It lashes hard, soaking my face, turning the path to puddles and pools. In the pools, the raindrops form an intricate pattern of rings, forming and dying, forming and dying so fast, and seeming to interlock, as if each one wants to form a chain, but they spread out too quickly and the chains are broken. The sound of them is like music.
The sound of my own walking is a rushing of waterproofs, a thunder of breathing in the confines of my hood. The rain forms great droplets on the edge of my hood which drip and splash onto my face. It ought to sadden me, but it makes me want to laugh.
I am free! Look at the sea, grey and flat with the rain, ringing like a million, million tiny bells. It goes on forever. Look at the mountains, dark as velvet and shrouded with ragged mist. For all I can see, they go on forever, too. They are heavy with the ripe unknown; it nestles in their corries and sweeps across their slopes of scree. The moor is dark and luscious with rain, every mound of heather like a rich fat dumpling, every grass-stalk glittering with drops. The sweet rain on my lips, the smell of wet ferns, the very air tastes of roads untravelled, places unseen and sweet, sweet freedom.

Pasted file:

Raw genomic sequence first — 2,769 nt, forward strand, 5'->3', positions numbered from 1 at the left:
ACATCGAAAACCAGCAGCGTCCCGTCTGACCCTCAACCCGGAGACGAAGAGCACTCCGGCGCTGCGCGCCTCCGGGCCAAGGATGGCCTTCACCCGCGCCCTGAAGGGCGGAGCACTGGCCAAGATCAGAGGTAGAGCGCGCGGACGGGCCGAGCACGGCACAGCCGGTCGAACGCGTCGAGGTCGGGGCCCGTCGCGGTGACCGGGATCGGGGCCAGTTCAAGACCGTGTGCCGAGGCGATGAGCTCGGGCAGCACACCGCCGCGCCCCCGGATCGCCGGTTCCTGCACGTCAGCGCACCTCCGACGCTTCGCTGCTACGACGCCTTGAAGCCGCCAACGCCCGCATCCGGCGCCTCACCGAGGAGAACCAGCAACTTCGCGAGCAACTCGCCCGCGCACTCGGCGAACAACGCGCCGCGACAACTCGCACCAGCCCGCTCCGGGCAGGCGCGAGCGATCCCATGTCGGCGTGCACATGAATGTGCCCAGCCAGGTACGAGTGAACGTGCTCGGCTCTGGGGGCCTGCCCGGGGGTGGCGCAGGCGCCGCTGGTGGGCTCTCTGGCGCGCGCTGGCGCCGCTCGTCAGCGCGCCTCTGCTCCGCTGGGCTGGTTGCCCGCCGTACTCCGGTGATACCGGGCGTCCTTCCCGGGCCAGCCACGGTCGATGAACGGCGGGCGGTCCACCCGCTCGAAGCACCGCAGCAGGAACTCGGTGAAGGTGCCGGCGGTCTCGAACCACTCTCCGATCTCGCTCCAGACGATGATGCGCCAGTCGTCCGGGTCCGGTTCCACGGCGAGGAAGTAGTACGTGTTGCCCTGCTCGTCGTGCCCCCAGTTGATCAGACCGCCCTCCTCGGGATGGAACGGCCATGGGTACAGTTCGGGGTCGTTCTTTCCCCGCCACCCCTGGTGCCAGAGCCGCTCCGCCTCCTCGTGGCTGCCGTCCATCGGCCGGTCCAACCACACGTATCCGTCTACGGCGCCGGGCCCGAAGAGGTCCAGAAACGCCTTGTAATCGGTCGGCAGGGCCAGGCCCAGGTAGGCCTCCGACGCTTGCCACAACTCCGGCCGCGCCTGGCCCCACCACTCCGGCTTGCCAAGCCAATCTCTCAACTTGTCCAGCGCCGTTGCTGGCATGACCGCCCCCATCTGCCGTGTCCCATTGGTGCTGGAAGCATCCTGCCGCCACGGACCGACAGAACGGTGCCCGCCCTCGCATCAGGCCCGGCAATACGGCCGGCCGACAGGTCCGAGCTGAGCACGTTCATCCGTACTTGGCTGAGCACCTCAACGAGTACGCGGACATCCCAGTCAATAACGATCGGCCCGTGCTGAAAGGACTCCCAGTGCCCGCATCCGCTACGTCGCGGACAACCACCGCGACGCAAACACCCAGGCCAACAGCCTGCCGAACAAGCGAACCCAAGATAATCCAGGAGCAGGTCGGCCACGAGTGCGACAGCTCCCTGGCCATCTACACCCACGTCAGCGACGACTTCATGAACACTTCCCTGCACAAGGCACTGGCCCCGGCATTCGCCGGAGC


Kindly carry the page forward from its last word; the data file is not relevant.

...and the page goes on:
I walk through this paradise alone, revelling in my loneliness and the crunch and splash of my boots on the road. Then, just when I begin to feel the chill on my shoulders and wish for some air around my ears, the rain lessens (but never stops), and I lift my head and see a streak of blue. The clouds have broken, and the sun falls on the earth: not radiantly and completely, but gently and in a fickle mood. A hillock here, a bay there, a tree-top glows with colour and is extinguished. The sea is striped with silver. And the mountains throw off their secrecy and glow with streaks of green and burgundy, melting as they recede into blue on blue on blue on blue.
My footsteps halt – I can’t just keep walking. I throw off my hood. I feel like I should take off my boots, too, and stand barefoot in the muddy pools; for this is a vision of heaven, and the place where I stand is holy ground.